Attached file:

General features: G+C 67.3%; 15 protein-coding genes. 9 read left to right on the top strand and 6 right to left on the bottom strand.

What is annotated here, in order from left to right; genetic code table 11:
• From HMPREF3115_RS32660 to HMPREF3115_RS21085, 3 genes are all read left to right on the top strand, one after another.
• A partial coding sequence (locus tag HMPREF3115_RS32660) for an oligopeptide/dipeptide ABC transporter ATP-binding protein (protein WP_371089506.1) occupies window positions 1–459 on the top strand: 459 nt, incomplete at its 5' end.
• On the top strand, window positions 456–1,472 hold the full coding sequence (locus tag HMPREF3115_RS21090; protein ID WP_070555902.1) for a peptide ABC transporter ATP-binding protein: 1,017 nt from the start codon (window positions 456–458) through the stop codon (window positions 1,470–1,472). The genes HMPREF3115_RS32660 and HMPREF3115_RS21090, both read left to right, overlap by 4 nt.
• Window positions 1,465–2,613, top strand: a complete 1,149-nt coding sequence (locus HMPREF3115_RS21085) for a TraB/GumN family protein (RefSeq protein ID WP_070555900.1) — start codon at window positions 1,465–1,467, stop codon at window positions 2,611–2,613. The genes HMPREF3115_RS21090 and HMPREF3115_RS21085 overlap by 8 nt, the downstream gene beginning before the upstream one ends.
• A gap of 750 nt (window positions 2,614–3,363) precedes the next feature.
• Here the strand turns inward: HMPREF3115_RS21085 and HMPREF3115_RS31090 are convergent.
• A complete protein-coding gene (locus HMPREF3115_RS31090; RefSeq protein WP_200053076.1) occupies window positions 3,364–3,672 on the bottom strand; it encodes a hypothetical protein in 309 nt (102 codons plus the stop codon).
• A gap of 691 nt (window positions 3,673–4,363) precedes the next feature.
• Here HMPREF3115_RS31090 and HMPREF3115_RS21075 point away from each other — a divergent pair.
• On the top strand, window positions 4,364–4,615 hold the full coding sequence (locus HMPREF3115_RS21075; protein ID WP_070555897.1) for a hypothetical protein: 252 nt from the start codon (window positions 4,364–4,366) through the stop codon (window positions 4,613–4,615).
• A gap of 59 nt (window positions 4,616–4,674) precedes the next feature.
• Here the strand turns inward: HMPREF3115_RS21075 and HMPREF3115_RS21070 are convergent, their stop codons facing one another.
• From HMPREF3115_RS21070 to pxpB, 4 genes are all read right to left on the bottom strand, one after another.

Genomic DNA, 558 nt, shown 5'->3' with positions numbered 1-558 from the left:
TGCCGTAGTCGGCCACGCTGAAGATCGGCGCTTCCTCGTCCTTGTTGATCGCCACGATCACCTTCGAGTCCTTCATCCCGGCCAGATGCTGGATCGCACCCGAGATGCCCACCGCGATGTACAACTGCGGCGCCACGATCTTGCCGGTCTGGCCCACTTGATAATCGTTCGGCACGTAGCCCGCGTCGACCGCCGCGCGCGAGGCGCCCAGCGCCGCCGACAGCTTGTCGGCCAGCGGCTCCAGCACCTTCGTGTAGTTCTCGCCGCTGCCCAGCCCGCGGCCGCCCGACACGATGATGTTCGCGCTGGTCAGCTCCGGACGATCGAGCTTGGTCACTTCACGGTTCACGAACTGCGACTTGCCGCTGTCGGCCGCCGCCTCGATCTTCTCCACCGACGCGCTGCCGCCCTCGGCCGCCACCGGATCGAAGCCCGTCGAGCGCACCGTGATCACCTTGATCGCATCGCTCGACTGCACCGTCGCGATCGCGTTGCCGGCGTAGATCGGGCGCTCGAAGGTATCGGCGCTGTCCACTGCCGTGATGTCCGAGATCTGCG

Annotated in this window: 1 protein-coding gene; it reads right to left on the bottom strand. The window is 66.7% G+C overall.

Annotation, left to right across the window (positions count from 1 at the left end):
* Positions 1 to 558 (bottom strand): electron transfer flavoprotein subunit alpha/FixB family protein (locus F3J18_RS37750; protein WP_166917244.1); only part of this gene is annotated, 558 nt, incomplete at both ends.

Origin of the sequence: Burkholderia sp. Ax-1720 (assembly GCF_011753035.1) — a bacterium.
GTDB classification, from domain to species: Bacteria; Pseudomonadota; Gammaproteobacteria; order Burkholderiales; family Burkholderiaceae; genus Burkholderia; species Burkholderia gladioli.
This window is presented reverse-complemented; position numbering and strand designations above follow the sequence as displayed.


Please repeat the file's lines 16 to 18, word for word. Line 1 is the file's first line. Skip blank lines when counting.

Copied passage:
Genomic DNA, 558 nt, shown 5'->3' with positions numbered 1-558 from the left:
TGCCGTAGTCGGCCACGCTGAAGATCGGCGCTTCCTCGTCCTTGTTGATCGCCACGATCACCTTCGAGTCCTTCATCCCGGCCAGATGCTGGATCGCACCCGAGATGCCCACCGCGATGTACAACTGCGGCGCCACGATCTTGCCGGTCTGGCCCACTTGATAATCGTTCGGCACGTAGCCCGCGTCGACCGCCGCGCGCGAGGCGCCCAGCGCCGCCGACAGCTTGTCGGCCAGCGGCTCCAGCACCTTCGTGTAGTTCTCGCCGCTGCCCAGCCCGCGGCCGCCCGACACGATGATGTTCGCGCTGGTCAGCTCCGGACGATCGAGCTTGGTCACTTCACGGTTCACGAACTGCGACTTGCCGCTGTCGGCCGCCGCCTCGATCTTCTCCACCGACGCGCTGCCGCCCTCGGCCGCCACCGGATCGAAGCCCGTCGAGCGCACCGTGATCACCTTGATCGCATCGCTCGACTGCACCGTCGCGATCGCGTTGCCGGCGTAGATCGGGCGCTCGAAGGTATCGGCGCTGTCCACTGCCGTGATGTCCGAGATCTGCG

Annotated in this window: 1 protein-coding gene; it reads right to left on the bottom strand. The window is 66.7% G+C overall.